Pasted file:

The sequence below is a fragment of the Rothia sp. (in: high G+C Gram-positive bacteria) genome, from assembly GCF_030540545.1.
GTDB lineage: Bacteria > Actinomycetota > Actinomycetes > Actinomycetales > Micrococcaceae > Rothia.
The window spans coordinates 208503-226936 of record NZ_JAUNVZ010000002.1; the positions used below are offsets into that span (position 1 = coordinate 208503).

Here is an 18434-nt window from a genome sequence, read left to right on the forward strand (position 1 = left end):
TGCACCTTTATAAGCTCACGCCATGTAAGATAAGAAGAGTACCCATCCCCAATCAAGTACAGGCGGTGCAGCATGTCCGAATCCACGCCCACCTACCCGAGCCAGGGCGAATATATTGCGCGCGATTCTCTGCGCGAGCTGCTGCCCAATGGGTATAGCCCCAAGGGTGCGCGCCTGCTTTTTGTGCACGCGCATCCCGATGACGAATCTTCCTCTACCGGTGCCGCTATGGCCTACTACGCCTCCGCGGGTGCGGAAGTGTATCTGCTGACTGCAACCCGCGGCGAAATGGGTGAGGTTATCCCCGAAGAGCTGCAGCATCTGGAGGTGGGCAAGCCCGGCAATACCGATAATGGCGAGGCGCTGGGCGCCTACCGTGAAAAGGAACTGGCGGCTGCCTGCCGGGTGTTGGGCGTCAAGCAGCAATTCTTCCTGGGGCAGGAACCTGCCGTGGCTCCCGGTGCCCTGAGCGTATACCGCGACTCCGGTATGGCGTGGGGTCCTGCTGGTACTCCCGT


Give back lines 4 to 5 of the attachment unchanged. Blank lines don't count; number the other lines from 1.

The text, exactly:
Here is an 18434-nt window from a genome sequence, read left to right on the forward strand (position 1 = left end):
TGCACCTTTATAAGCTCACGCCATGTAAGATAAGAAGAGTACCCATCCCCAATCAAGTACAGGCGGTGCAGCATGTCCGAATCCACGCCCACCTACCCGAGCCAGGGCGAATATATTGCGCGCGATTCTCTGCGCGAGCTGCTGCCCAATGGGTATAGCCCCAAGGGTGCGCGCCTGCTTTTTGTGCACGCGCATCCCGATGACGAATCTTCCTCTACCGGTGCCGCTATGGCCTACTACGCCTCCGCGGGTGCGGAAGTGTATCTGCTGACTGCAACCCGCGGCGAAATGGGTGAGGTTATCCCCGAAGAGCTGCAGCATCTGGAGGTGGGCAAGCCCGGCAATACCGATAATGGCGAGGCGCTGGGCGCCTACCGTGAAAAGGAACTGGCGGCTGCCTGCCGGGTGTTGGGCGTCAAGCAGCAATTCTTCCTGGGGCAGGAACCTGCCGTGGCTCCCGGTGCCCTGAGCGTATACCGCGACTCCGGTATGGCGTGGGGTCCTGCTGGTACTCCCGT